Clinical Dutch claim consolation win
Bertus de Jong
The Netherlands demolished Zimbabwe to claim a consolation 149-run victory in the final game of the three match tour. With proceedings relocating to VCC's Sportpark Westvliet for the third and final match of Zimbabwe's tour, stand-in skipper Solomon Mire won the toss for the visitors and invited his hosts to bat in damp and overcast conditions on a wicket that promised plenty for the bowlers.
Despite adverse conditions however, the Dutch battled to an imposing 279 run total, with Michael Rippon's 79-ball 71 the stand-out contribution. The host's pace attack quickly showed just what a remarkable achievement that was in the conditions, as they tore through the Zimbabwean batting to reduce the tourists to 67-7, only a defiant half-century from VCC alumnus Malcolm Waller saving them from the ignominy of a 200 run defeat before Roelof van der Merwe mopped up the tail.
Dutch openers Wesley Barresi and Stephan Myburgh found the going tough initially, Barresi taking an early blow on the shoulder from a ball that reared up off a length that seemed to erode his trust in the surface.
Whilst Myburgh was able to profit from a few loose balls to move into the 30s at a run a ball, Barresi remained pinned down, taking some 11 overs to reach double figures. The wicket's early demons seemed to vanish fairly quickly after the first few overs, but neither of the Dutch opening pair would be able to take advantage once the hard work had been done.
Myburgh would be run out for 33 in the 12th, and Barresi would become Sikandar Raza's second victim playing outside of one that floated up and turned through the gap having ground out a 53-ball 22. Raza had done for Ben Cooper in his previous over, clean bowled looking to slog-sweep after a rather more sprightly 23-ball 27, but the Dutch top three had done well to put on 93 runs in the first 19 overs in what were the toughest batting conditions of the day.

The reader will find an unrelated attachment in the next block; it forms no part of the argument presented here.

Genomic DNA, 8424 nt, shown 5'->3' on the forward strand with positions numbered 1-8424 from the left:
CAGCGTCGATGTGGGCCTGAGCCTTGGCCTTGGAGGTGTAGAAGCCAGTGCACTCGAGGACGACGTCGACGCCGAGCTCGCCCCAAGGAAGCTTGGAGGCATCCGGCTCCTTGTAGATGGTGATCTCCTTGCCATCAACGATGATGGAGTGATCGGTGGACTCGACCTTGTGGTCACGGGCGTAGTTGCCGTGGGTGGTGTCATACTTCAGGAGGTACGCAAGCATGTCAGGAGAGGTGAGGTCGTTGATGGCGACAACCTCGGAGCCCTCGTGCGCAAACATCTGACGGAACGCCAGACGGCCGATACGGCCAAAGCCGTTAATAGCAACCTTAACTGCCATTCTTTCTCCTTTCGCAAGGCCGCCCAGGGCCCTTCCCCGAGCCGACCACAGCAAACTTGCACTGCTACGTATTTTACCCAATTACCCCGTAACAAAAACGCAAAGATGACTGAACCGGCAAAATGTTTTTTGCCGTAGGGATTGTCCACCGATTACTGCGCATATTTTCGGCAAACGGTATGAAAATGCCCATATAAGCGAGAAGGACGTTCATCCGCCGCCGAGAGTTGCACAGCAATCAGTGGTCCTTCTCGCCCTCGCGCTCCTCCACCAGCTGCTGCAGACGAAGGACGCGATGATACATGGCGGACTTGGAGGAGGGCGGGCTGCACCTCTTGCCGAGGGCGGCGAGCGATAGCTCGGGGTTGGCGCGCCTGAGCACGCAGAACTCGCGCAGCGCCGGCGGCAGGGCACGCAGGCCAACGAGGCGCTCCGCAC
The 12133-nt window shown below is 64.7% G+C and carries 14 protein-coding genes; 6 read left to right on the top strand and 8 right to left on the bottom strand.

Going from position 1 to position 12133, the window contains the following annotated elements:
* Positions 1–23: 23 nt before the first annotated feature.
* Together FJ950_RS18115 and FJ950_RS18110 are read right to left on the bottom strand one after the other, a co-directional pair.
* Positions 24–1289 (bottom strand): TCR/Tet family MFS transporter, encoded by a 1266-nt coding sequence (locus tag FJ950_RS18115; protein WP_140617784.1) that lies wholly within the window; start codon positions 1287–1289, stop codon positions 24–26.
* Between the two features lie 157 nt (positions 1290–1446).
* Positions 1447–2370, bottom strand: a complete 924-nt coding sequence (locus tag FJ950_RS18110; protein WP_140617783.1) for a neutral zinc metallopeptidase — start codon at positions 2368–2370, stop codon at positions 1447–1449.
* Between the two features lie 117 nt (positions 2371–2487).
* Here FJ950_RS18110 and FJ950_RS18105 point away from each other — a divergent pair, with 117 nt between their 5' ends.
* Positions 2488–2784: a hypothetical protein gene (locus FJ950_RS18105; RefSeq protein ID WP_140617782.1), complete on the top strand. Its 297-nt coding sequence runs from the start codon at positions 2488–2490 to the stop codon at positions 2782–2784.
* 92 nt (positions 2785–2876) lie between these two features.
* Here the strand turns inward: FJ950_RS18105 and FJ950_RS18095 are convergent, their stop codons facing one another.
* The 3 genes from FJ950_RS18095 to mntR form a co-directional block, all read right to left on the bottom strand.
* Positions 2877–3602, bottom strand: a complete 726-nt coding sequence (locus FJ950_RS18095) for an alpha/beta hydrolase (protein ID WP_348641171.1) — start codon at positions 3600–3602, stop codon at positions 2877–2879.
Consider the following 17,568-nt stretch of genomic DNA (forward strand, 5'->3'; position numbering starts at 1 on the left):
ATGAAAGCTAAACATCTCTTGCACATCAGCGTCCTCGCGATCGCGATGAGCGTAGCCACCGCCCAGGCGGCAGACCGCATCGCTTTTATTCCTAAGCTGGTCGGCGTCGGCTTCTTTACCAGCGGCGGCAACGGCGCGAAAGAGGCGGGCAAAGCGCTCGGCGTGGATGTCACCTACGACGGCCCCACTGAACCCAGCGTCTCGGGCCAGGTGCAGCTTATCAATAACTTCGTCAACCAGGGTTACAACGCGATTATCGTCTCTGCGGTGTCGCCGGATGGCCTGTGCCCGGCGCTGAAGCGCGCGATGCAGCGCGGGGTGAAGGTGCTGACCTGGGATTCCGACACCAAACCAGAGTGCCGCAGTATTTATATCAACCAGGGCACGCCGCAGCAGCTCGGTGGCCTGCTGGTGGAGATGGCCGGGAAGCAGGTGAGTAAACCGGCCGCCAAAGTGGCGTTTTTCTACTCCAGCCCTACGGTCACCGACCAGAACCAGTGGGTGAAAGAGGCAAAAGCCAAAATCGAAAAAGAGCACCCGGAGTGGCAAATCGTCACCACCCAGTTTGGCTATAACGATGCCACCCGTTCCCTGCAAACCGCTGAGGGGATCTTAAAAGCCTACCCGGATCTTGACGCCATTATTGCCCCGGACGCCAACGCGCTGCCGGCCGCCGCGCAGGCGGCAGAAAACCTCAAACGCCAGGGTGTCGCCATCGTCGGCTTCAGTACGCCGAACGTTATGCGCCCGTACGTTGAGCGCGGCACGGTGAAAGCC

Michael Rippon would build on the platform they had set, constructing solid half-century partnerships with van der Merwe and Peter Borren. The runs through the middle overs came mostly in ones and twos with the ball not really coming on, but came with sufficient regularity to get the Dutch up to 200 with ten overs to go.
Sikander Zulfiqar would join Rippon for another fifty partnership as the Dutch accelerated toward the death, adding another 61 in 44 balls before Rippon carved a slower ball from Chris Mpofu to Mire at cover having made 71 from 79 balls, the last ten of them with a broke toe courtesy a yorker from Donald Tiripano.
With 270 on the board and two overs to go the 300 was in sight for the Dutch, but Shane Snater would hook straight to fine leg next ball and Zulfiqar would be caught in the deep trying to hit out three balls later, with a run out in the last over bringing the innings to a close with three balls unused and 279 on the board.
It may as well have been 2079 for all the chance the tourists had of chasing it however, as the vaunted Dutch pace attack made short work of the Zimbabwean batting. Left-armer Fred Klaassen got the ball rolling by holding a low return catch off Solomon Mire and then swinging one in through Hamilton Maskadza's defences to reduce the visitors to 20-2.
With Timm van deer Gugten already back in Wales and Viv Kingma sidelined awaiting an elbow operation, it's a testament to the depth of the Netherlands pace bench that Klaassen should rock up and claim two top order wickets in two balls on debut against a full member, and it was another relative newcomer in Shane Snater that would continue the good work, trapping Chamu Chibhabha LBW on the first ball of the next over, and later removing Ryan Burl and Tarisai Musakanda in successive overs to see Zimbabwe slump to 42-4.
Paul van Meekeren and Logan van Beek were not to be left out, picking up the wickets of Peter Moor and Sikandar Raza respectively as the collapse continued. Of the Zimbabwe batsmen only Malcolm Waller, batting on his one-time home ground, ever looked truly comfortable.
The former VCCer made his way toward a seemingly serene 43-ball fifty with a series of cuts and fine-looking cover drives, but the introduction of van der Merwe swiftly put a stop to the tail's defiance. The left arm spinner struck twice in his second over to remove Tiripano and Mpofu, and Waller, having brought up his half century lifting van Beek over the slips for six on the seventh(!) ball of the 26th over, would be van der Merwe's third victim, edging to first slip where Peter Borren gratefully bagged the chance, sealing a historic win for his side.